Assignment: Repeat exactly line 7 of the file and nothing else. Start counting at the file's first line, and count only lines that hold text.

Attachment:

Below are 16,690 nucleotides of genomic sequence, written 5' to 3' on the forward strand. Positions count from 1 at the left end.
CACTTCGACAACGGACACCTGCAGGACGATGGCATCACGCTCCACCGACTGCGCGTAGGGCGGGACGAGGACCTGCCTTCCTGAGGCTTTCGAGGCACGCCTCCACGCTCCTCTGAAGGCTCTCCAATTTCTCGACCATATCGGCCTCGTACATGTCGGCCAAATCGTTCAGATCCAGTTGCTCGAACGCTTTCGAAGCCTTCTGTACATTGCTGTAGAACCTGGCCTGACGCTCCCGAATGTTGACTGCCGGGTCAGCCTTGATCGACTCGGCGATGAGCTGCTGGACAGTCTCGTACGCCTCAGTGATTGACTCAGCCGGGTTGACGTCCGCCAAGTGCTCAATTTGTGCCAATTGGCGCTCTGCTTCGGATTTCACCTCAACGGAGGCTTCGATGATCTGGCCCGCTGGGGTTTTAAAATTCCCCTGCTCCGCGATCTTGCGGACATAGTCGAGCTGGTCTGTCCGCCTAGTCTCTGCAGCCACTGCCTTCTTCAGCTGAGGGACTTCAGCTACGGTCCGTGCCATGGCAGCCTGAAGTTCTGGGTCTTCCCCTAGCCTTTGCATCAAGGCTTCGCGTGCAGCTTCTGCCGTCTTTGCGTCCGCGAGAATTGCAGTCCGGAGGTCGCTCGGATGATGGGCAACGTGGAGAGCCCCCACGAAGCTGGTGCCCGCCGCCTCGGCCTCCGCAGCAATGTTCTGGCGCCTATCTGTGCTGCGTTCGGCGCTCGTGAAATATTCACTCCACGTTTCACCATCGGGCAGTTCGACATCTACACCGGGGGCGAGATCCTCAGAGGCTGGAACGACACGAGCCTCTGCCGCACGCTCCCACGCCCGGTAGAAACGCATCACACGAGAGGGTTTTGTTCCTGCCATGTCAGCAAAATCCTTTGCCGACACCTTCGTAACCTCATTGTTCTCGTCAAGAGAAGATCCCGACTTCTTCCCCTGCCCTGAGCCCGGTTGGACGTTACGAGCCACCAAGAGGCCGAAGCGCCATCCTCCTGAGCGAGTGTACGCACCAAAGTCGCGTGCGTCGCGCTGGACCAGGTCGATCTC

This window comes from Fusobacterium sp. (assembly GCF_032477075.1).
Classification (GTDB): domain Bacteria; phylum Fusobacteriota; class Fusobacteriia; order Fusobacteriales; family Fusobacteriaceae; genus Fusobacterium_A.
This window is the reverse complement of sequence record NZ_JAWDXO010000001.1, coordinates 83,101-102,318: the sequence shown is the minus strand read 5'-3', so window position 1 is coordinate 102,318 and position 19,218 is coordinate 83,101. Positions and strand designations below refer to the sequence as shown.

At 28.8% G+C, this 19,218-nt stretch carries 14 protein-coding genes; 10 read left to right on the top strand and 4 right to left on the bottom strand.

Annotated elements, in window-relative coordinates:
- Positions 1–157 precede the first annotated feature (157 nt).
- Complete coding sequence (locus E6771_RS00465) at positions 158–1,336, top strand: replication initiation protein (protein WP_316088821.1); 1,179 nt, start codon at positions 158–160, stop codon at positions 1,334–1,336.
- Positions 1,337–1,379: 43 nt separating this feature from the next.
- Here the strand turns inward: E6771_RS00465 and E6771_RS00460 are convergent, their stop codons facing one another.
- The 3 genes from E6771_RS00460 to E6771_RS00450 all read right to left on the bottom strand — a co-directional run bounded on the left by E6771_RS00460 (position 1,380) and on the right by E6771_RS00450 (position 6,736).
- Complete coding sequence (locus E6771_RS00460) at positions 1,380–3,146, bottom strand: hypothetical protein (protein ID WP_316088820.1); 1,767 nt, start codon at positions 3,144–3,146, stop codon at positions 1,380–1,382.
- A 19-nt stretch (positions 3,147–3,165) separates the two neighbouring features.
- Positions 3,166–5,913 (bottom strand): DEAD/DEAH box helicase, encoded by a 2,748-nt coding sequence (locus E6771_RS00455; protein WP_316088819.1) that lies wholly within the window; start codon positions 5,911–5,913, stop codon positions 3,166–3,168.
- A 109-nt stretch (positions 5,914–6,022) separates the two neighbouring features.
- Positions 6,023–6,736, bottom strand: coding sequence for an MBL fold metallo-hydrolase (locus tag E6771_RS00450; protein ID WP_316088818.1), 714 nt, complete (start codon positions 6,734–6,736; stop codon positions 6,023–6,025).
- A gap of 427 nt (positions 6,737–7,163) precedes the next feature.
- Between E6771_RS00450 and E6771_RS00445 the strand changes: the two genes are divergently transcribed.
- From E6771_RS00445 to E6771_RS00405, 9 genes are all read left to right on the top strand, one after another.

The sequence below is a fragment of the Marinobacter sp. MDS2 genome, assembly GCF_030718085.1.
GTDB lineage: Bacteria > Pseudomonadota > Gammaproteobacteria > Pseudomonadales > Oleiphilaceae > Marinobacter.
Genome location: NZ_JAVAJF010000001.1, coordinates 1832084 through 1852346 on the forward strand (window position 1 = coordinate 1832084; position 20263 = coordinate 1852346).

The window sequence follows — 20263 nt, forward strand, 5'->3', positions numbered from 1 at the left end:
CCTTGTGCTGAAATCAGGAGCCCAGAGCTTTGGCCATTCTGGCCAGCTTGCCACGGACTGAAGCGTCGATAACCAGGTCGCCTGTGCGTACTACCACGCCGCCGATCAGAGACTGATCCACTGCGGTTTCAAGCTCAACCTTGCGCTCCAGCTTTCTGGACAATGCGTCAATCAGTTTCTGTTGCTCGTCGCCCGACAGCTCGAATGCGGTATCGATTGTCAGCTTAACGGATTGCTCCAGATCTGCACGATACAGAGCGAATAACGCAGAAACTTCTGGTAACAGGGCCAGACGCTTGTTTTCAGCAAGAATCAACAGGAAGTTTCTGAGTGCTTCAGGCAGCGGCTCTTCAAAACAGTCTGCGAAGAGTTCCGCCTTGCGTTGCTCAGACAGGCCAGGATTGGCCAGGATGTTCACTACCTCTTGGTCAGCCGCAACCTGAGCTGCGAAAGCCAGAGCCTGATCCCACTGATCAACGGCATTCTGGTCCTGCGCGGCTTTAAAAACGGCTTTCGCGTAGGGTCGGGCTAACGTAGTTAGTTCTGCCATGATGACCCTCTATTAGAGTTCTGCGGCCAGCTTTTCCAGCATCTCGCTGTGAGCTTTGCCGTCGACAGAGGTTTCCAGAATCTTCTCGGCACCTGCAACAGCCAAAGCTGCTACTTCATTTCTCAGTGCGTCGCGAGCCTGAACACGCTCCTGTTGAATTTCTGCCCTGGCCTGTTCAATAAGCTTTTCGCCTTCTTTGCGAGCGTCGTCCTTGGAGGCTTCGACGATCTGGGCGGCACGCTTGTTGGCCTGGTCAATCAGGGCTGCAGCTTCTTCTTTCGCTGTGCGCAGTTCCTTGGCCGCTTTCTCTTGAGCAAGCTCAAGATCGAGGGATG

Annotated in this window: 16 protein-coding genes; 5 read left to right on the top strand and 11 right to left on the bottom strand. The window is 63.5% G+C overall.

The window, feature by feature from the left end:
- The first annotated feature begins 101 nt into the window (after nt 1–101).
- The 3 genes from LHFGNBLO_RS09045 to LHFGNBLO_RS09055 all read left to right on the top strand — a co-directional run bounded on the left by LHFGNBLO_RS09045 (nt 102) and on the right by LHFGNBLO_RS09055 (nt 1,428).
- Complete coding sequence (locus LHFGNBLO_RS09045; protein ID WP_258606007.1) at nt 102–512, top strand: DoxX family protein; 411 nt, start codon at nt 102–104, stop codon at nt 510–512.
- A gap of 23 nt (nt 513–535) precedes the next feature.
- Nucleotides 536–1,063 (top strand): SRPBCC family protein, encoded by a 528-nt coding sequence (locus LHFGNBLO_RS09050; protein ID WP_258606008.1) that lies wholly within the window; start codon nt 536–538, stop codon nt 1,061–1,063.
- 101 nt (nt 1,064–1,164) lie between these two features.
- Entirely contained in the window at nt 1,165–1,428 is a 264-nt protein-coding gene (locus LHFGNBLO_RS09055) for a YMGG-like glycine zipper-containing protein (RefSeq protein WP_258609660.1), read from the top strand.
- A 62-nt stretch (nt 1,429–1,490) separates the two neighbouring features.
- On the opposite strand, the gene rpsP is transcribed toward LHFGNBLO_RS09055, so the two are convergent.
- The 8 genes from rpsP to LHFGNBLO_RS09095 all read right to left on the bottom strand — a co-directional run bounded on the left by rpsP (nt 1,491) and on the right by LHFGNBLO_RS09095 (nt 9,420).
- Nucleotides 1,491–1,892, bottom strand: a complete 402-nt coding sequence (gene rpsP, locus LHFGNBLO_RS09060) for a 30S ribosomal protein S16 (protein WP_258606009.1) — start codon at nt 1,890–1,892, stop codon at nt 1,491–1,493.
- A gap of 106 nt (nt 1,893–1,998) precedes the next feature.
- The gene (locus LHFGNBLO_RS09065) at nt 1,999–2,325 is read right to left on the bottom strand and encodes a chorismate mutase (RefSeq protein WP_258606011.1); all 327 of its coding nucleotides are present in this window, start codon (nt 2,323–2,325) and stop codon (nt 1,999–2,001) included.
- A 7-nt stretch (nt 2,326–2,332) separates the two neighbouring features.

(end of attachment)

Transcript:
Annotated elements, in window-relative coordinates: